Another cache is a puzzle in the grounds of a large house. The coords are for the car park. You start there and then have to find numbers around the grounds, do some maths etc. I've had a number of logs stating that all they found was the car park, or the flag pole in the car park, and suggesting that the cache needs maintenance or should be archived.

 

These logs count against the cache. People looking for a 'quick cache' will see the recent DNFs etc, assume it has gone and not bother trying to find it.

 

I blame paperless caching and particularly programs like geocache navigator as these make it so much easier for people just to bang coords into a device and expect to find the box without reading the page.

 

I have to admit I'm a paperless cacher. I've got GSAK, PDA with GPXsonar and memory map. The other half hasjsut got a Nokia N95 and I've intstalled the navigator software. But I do usually read the cache pages before I set out. Got a bit lazy a while ago, slapped myself on the wrist and try to remember to read it all.

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My suggestion is to check out some local bookmark lists that people have compiled. That cuts the caches numbers down to something more manageable (just like the "good old days"). I usually scout around the search results for an area, checking cache descriptions until I come across something like "favourite caches of <insert location here>", or "my top 50 caches" or similar. It's great now that there are so many caches that you don't have to go 100 miles out of your way to find a classic.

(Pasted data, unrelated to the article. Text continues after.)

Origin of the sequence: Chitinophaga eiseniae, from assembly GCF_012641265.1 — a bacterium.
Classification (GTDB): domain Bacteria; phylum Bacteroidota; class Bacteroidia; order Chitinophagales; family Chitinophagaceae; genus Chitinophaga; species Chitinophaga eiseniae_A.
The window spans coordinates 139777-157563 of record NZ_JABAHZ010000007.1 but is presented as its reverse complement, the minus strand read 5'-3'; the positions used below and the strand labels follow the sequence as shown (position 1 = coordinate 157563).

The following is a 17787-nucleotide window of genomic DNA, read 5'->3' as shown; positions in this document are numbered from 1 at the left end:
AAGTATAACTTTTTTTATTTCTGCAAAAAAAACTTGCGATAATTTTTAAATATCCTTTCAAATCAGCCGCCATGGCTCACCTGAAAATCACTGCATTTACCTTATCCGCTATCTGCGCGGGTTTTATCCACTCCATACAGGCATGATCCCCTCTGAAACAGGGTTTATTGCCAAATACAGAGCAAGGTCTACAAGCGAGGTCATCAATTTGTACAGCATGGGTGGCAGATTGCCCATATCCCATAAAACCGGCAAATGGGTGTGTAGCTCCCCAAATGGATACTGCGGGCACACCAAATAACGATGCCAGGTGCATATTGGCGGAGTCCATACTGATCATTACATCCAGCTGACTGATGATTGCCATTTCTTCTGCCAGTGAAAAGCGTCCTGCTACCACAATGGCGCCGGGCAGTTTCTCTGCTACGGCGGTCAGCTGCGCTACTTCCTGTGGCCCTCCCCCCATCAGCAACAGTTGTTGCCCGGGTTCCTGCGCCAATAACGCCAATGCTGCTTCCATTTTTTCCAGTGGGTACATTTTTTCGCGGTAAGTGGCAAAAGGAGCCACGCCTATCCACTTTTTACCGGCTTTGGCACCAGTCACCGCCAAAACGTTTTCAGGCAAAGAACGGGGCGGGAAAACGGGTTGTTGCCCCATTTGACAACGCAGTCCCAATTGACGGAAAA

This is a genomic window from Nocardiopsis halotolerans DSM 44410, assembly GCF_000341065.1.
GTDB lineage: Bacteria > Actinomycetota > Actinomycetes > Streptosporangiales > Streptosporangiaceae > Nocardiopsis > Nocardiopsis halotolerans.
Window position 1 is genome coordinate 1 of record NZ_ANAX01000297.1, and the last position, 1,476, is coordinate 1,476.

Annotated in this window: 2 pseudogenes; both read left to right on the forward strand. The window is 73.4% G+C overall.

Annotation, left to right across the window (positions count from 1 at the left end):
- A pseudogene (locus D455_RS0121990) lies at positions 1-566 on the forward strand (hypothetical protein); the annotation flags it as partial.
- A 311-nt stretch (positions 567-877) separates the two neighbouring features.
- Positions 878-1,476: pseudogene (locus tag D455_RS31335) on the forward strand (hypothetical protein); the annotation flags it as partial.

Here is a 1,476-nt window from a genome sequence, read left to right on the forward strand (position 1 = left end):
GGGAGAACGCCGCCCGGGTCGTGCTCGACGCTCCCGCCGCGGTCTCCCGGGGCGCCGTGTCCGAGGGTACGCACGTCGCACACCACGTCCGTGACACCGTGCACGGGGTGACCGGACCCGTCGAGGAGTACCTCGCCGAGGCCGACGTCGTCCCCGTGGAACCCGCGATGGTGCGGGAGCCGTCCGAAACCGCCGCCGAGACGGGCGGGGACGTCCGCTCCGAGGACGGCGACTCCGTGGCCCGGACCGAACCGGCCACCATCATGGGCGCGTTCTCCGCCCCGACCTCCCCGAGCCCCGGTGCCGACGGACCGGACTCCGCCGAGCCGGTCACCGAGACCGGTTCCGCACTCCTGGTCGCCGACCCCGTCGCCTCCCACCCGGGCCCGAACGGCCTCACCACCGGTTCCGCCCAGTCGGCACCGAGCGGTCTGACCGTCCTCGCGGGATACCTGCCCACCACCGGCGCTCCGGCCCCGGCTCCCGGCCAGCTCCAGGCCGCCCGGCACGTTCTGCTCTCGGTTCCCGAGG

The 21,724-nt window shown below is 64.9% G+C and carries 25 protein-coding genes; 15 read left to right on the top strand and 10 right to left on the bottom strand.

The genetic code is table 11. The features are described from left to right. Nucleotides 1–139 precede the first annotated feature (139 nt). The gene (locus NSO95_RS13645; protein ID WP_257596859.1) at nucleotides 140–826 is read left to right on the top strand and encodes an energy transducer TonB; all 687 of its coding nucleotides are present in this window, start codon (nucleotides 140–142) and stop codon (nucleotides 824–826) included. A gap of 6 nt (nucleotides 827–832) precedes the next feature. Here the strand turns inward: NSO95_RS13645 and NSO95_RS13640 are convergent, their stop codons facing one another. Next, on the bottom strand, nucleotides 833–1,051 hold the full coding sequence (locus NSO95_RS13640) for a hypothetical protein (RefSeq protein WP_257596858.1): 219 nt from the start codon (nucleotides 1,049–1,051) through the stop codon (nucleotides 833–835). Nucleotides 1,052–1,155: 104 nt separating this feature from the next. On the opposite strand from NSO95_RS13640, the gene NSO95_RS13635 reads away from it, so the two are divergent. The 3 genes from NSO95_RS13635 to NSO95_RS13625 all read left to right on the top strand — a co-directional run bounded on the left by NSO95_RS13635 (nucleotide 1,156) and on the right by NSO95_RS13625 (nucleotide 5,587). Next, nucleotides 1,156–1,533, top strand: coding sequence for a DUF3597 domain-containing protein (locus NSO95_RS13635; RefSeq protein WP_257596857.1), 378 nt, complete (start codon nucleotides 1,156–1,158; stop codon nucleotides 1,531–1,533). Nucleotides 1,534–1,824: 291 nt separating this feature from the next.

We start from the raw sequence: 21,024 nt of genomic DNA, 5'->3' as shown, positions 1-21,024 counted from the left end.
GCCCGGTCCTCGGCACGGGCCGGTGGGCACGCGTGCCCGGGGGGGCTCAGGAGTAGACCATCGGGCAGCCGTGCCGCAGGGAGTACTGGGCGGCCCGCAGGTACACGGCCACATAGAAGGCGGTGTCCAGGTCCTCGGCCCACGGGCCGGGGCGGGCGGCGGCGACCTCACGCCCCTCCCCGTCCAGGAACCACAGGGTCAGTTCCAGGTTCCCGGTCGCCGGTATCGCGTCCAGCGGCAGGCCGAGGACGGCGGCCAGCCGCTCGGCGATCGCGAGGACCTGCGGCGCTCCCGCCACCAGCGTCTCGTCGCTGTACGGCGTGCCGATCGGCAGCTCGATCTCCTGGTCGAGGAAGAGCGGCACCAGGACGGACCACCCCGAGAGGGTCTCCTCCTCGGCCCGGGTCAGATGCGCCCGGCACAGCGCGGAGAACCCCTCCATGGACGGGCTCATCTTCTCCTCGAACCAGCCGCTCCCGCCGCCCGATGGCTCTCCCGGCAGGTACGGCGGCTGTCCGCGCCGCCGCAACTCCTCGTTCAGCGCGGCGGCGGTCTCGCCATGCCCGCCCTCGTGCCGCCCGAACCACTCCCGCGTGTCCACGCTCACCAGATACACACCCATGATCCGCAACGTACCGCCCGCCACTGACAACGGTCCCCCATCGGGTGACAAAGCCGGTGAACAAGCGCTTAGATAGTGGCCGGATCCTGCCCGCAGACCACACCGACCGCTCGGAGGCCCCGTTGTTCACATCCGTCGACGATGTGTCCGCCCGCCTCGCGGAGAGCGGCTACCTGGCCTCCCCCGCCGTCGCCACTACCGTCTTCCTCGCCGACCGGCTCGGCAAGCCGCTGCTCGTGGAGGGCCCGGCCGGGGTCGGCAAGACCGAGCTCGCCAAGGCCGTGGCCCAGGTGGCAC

If the list seems to contain caches of the type that you like (remember that some people will hate the caches that you love), then it acts as a ready-made quality filter.

 

Perhaps we should have a thread where we post our favourite bookmark lists, or even just ones we've compiled?

 

Great idea - I'll start one! I've just done that as lots of visitors were asking for good caches to visit.

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I have had a bit of a rest from geocaching for a while only doing the occasional cache when in the mood and/or if it really looks like it's a great walk or something. My old caching [and drinking] buddy Westie Walker invited me out for a full day which I graciously accepted, thinking of great caches and times we have had in the past. Well I spent the day finding caches the size of a thumbnail attached to signs in the middle of housing estates, micros hidden in woods where you could safely hide a Sherman Tank and caches whose claim to fame is simply it's proximity to a bus stop.

 

I know I know - I don't have to do them. The best fun we always had was when doing 5 in a day but every one of them I can remember vividly (thx Stuey for sending me down a pothole and back up a steep hill - great fun). I don’t think I’ll remember many at all from our day out.